Sam Watts accepted tenancy with Coram in October 2020, following the successful completion of his pupillage. Here, he writes about his experience as a pupil by giving readers a taste of what life was like in a typical week as a Coram pupil.
I joined Coram in October 2019 and commenced tenancy in October 2020. Since then, I have been building a busy practice in all areas of chambers’ practice; this has included private and public children law, financial remedies following divorce (including third-party intervenor claims under TOLATA), injunctions under the Family Law Act 1996 and hearings in the Court of Protection. The breadth of knowledge within chambers is a real asset and people are always willing to share their experience and advice with more junior members. It is a great relief to know that other members of chambers are always willing to pick up the phone and speak to you about a case.
What follows is an example of a week during my second six, taking place during COVID-19. This was an unavoidably bizarre experience during pupillage, not least as I was just beginning to be on my feet in court. Typically, I work between 8.30am – 6.00pm, depending on the requirements of each case. Throughout pupillage and particularly during my first six I was encouraged to find my own routine and work out what suited me, with friendly guidance from other members of chambers and my clerks. Chambers is very supportive of its pupils, with members making the effort to introduce themselves and welcome me at chambers or, more recently, at a weekly virtual ‘Tea and Cakes’ on Zoom.
I spend the morning assisting my supervisor on a direct-access private children matter. The client had provided instructions and a draft statement. After reviewing the bundle to understand the context, I draft a response to allegations that the client had carried out serious domestic abuse. In the afternoon, I receive instructions to draft an opinion on whether an applicant who has changed their name by deed poll can issue proceedings using their former name to preserve their anonymity. After a quick call with the instructing solicitor, I spend the rest of the day researching this issue and preparing a first draft.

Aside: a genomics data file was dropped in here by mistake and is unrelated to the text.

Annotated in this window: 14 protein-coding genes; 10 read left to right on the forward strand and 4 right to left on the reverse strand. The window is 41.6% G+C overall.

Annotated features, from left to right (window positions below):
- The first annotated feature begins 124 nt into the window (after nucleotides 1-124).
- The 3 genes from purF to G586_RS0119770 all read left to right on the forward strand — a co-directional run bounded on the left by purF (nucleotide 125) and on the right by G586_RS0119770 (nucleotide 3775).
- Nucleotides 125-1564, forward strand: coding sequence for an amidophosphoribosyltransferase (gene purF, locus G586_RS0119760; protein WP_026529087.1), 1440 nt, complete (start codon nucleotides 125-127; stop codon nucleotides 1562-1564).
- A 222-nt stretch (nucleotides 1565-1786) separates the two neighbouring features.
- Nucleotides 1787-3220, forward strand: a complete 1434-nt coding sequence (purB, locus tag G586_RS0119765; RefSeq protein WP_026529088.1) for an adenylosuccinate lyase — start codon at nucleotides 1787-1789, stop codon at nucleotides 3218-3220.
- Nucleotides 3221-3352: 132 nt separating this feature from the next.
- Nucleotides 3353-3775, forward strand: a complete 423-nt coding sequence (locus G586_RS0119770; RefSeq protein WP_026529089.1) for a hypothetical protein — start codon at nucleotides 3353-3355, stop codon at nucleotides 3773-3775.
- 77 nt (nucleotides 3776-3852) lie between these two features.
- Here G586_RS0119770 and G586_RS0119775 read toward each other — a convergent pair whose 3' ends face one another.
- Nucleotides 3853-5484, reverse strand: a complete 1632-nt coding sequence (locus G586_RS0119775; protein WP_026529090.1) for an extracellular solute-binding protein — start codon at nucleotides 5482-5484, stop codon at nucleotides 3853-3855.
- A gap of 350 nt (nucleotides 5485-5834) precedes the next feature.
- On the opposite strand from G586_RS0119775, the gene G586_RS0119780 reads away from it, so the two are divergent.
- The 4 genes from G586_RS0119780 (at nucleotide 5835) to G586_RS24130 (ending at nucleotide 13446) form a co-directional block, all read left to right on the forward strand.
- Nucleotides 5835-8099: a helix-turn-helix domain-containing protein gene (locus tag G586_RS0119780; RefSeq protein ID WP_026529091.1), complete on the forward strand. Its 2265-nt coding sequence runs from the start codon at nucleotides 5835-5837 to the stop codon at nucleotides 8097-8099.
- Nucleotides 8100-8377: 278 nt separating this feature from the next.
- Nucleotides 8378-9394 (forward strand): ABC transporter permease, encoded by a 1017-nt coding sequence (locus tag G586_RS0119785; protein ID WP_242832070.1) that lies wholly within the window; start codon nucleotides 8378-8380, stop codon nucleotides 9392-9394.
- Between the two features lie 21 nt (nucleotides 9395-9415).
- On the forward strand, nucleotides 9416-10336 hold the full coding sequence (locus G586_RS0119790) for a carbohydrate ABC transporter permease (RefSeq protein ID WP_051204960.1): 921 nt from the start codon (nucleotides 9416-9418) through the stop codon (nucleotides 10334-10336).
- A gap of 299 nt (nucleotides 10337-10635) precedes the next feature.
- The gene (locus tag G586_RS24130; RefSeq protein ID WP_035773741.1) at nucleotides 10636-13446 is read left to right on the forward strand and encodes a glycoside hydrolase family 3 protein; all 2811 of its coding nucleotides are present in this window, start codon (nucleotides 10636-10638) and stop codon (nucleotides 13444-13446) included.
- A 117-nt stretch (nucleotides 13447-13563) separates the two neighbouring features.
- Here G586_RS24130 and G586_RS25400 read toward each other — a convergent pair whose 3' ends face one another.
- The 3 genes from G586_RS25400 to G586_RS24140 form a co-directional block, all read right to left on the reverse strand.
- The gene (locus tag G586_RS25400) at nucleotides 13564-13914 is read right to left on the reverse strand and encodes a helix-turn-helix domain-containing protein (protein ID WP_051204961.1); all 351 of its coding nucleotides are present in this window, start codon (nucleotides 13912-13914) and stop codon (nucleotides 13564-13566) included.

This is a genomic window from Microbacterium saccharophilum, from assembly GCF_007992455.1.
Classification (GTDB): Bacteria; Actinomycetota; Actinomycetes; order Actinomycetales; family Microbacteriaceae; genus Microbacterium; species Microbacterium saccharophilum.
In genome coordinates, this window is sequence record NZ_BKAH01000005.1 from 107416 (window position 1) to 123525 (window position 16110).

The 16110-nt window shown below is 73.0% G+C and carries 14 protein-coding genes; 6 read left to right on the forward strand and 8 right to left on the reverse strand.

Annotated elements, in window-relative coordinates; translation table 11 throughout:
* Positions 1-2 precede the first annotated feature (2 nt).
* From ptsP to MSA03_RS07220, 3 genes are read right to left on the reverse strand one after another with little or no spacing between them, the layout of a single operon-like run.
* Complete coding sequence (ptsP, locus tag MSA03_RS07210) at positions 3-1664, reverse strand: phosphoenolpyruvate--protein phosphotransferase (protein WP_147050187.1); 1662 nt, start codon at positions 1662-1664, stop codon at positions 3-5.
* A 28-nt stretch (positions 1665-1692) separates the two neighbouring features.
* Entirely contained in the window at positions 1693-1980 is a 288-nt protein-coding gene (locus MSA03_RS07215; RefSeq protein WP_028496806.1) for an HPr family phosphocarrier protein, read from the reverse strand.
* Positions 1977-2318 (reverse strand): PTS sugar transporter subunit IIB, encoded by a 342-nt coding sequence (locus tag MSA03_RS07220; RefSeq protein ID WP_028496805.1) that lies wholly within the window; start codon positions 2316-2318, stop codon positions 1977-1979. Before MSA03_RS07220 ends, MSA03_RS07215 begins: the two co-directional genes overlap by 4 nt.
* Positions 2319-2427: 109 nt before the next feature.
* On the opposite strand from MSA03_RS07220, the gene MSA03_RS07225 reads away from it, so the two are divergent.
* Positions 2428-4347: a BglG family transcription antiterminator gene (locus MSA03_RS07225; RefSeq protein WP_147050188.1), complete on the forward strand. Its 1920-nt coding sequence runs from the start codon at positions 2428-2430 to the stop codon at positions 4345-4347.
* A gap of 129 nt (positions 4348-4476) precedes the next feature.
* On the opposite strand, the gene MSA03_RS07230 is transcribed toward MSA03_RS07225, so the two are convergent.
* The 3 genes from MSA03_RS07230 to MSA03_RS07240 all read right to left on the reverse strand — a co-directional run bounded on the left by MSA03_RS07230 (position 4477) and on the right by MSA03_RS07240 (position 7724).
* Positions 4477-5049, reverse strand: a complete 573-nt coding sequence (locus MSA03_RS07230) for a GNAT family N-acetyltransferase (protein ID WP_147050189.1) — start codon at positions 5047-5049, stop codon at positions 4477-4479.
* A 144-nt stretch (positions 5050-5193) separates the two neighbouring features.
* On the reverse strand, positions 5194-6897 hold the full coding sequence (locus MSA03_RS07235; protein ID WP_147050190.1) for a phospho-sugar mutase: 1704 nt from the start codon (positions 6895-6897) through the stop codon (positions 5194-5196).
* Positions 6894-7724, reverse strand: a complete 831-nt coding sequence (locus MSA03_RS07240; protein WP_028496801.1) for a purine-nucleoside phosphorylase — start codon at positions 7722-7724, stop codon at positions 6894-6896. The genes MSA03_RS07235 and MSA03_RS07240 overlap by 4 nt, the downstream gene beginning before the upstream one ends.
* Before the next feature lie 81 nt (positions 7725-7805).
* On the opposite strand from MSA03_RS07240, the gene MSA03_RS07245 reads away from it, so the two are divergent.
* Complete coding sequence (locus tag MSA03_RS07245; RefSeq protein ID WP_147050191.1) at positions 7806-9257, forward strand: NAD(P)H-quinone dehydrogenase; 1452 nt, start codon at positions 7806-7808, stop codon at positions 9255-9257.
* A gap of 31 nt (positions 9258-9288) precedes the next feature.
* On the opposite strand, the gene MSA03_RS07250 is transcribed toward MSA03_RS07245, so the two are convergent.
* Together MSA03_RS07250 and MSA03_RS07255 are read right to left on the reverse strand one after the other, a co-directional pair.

The morning is spent tidying up the opinion before sending it off. After a quick lunch, I check in with my clerk; whilst this is ostensibly to update my diary, I have not seen him for several weeks so we spend twenty minutes having a catch up. Later in the day, two members of chambers are kind enough to host a seminar on financial remedies for my co-pupil and me. Previous topics have included public and private children law, examination in chief, cross-examination and other, specific issues that we have asked to be covered. I walk away from the seminar with a handy reference sheet covering some common case management issues in financial remedy proceedings, together with guidance on the key cases and principles.
I have a quiet morning so use the time to research an article on the enforcement of child arrangement orders during COVID-19. This had been the subject of some lively debate during a Zoom seminar last week and it was clear that this was becoming an issue, notwithstanding the Government’s guidance. Just before lunch, I spend some time speaking to a solicitor on a pro-bono case, where I am representing a father who wishes to spend more time with child; since issuing the application, the client’s circumstances have changed significantly and I have to think carefully about whether any fresh professional evidence is required. At about 2.00pm my clerk calls me to say that a case has come into my diary for Thursday. I am representing a parent whose child has made allegations that they have been abused by their step-sibling during contact with the other parent. Another member of chambers had acted in the previous hearing so I call them whilst I wait for the papers to arrive. I spend the rest of the afternoon writing a position statement and draft order to send to the court.
My hearing is at 10.30am. It is a telephone hearing so I have arranged to speak to my client at 9.00am to introduce myself and give her the opportunity to ask me any questions. She is understandably anxious so it is helpful to speak to her before we go into court. Whilst we are speaking, I receive a position statement from the other side and we use the time to discuss some additional issues that have been raised. I have a quick, but ultimately fruitless, phone call with my opponent to try to agree how the case should be managed. After the hearing, I finalise the order and send it to my opponent and the court. The rest of the day is spent drafting an attendance note for my solicitor.
Today I am being led in the High Court. I am following a senior member of chambers in an appeal dealing with a discrete point of law on the disclosure of evidence into parallel proceedings in a different jurisdiction. This is taking place remotely via video and it is slightly disconcerting being in the High Court from my kitchen table. I had spent some time compiling an e-bundle of authorities to assist the judge and was very relieved that it worked as planned. I keep a note for leading counsel and pass this onto the lay client and solicitor after I have reviewed it for typos.